A technological breakthrough with PIBnet
What made the difference in this study was the use of high-throughput sequencing to analyze the strains, in conjunction with a sophisticated data analysis strategy. This technological breakthrough in public health surveillance has been made possible at the Institut Pasteur by the new PIBnet (Pasteur International Bioresources Network) program.
Listeriosis is a disease that mostly causes gastrointestinal problems, but in some cases infection can be more severe. In high-risk individuals such as pregnant women, newborns, the elderly and people with reduced immunity (undergoing medical treatment such as immunotherapy or corticosteroids or suffering from cancer, diabetes, etc.), listeriosis can lead to septicemia, infection of the central nervous system and even death. In the European Union, approximately 1,676 human cases were reported in 2011, but it is likely that many more cases went unreported (source: ECDC – European Center for Disease Prevention and Control).
* Centers for Disease Control and Prevention, Atlanta (USA); Statens Serum Institut, Copenhagen (Denmark); Public Health England, London (United Kingdom); Public Health Agency of Canada, Winnipeg (Canada); Public Health France, Saint-Maurice (France); Institut Pasteur, National Reference Center and World Health Organization Collaborating Center for Listeria, Paris (France).
** The Listeria CNR is attached to the Biology of Infection Unit, which also hosts the WHO Collaborating Center for Listeria.
Whole genome-based population biology and epidemiological surveillance of Listeria monocytogenes, Nature Microbiology, 10 octobre.
Alexandra Moura1,2,3,4,5, Alexis Criscuolo6, Hannes Pouseele7, Mylene M. Maury1,2,3,4,5,8, Alexandre Leclercq1,2, Cheryl Tarr9, Jonas T. Bjorkman10, Timothy Dallman11, Aleisha Reimer12, Vincent Enouf13, Elise Larsonneur4,6,14, Heather Carleton9, Helene Bracq-Dieye1,2, Lee S. Katz9, Louis Jones6, Marie Touchon4,5, Mathieu Tourdjman15, Matthew Walker12, Steven Stroika9, Thomas Cantinelli1, Viviane Chenal-Francisque1, Zuzana Kucerova9, Eduardo P. C. Rocha4,5, Celine Nadon12, Kathie Grant11, Eva M. Nielsen10, Bruno Pot7, Peter Gerner-Smidt9, Marc Lecuit1,2,3,16,*, Sylvain Brisse4,5,*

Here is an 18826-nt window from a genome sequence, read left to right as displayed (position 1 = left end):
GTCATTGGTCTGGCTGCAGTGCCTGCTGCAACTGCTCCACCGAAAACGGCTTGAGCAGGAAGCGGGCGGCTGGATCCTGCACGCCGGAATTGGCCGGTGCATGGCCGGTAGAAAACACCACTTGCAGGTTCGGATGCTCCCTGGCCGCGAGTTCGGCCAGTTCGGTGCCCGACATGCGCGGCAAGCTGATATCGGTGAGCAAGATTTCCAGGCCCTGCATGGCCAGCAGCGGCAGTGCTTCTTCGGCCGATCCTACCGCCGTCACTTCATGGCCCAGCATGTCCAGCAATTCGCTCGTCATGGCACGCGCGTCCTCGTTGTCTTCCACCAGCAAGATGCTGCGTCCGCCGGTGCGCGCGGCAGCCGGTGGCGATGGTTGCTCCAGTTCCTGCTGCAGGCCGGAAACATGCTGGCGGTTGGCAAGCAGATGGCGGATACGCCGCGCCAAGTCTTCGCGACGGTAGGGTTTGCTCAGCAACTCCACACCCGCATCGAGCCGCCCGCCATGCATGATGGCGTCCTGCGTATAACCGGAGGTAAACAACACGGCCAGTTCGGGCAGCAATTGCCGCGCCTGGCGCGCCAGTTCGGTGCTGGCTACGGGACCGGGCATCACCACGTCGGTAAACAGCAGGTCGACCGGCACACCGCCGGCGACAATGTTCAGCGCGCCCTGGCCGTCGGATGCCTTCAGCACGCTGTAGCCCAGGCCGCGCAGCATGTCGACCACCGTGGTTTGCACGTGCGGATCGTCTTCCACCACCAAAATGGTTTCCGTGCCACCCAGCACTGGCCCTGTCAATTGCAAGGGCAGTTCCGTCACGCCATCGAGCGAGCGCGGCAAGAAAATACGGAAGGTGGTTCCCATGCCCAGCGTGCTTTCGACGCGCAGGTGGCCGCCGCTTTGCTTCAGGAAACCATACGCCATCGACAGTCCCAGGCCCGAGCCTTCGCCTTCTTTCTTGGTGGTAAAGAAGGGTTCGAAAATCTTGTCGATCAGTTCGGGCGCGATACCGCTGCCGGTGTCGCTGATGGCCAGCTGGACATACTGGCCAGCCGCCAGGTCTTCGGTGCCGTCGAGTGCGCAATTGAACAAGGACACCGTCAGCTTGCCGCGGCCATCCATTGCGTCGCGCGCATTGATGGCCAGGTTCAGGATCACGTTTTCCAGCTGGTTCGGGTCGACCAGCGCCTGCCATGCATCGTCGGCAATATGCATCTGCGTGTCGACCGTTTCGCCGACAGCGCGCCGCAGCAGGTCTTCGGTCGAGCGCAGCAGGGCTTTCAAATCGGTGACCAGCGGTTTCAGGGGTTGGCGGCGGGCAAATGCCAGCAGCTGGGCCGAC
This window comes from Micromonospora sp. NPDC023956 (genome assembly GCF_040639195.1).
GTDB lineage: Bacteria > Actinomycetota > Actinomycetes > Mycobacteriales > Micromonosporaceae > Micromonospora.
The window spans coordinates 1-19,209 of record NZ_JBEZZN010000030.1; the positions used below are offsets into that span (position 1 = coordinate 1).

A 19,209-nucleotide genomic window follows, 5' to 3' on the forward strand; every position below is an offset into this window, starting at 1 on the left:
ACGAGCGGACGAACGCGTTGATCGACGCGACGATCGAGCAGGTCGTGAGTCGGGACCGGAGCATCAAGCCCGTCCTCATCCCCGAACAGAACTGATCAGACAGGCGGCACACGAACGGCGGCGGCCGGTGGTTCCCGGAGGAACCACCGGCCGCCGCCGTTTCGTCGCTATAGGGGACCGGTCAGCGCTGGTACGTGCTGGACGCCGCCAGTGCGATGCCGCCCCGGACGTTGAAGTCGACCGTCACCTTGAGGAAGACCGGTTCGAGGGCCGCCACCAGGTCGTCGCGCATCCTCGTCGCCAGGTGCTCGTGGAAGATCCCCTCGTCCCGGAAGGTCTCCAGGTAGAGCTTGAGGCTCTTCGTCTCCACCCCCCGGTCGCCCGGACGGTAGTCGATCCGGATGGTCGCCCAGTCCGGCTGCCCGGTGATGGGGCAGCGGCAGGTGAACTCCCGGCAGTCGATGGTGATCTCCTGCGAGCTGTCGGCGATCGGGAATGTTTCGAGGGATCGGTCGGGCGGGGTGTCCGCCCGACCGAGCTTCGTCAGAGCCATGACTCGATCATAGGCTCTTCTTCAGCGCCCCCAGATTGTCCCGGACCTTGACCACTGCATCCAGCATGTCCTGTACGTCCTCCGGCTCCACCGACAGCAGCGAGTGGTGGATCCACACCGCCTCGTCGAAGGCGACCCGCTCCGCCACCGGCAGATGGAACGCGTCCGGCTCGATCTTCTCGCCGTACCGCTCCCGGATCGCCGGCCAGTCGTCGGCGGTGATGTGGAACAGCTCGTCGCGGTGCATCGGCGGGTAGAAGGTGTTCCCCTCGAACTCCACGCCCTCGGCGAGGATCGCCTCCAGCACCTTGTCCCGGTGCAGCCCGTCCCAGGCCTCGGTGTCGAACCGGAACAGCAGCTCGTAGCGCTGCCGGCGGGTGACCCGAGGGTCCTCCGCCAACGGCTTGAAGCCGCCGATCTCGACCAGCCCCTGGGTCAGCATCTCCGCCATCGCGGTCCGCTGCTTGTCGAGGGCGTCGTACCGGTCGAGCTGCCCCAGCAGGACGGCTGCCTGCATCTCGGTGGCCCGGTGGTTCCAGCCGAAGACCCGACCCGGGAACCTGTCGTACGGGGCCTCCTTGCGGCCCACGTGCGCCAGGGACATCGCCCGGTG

1 Institut Pasteur, National Reference Centre and World Health Organization Collaborating Center for Listeria, Paris, France;
2 Institut Pasteur, Biology of Infection Unit, Paris, France;
3 Inserm U1117, Paris France;
4 Institut Pasteur, Microbial Evolutionary Genomics Unit, Paris, France;
5 CNRS, UMR 3525, Paris, France;
6 Institut Pasteur – Hub Bioinformatique et Biostatistique – C3BI, USR 3756 IP CNRS – Paris, France;
7 Applied-Maths, Sint-Martens-Latem, Belgium;
8 Paris Diderot University, Sorbonne Paris Cite, Cellule Pasteur, Paris, France;
9 Centers for Disease Control and Prevention, Atlanta, Georgia, United States;
10 Statens Serum Institut, Copenhagen, Denmark;
11 Public Health England, London, United Kingdom;
12 Public Health Agency of Canada, Winnipeg, Canada;
13 Institut Pasteur, Pasteur International Bioresources network (PIBnet), Mutualized Microbiology Platform (P2M), Paris, France;
14 CNRS, UMS 3601 IFB-Core, Gif-sur-Yvette, France;
15 Public Health France, Saint-Maurice, France;
16 Paris Descartes University, Sorbonne Paris Cite, Institut Imagine, Necker-Enfants Malades University Hospital, Division of Infectious Diseases and Tropical Medicine, APHP, Paris, France.
Mis à jour le 17/10/2016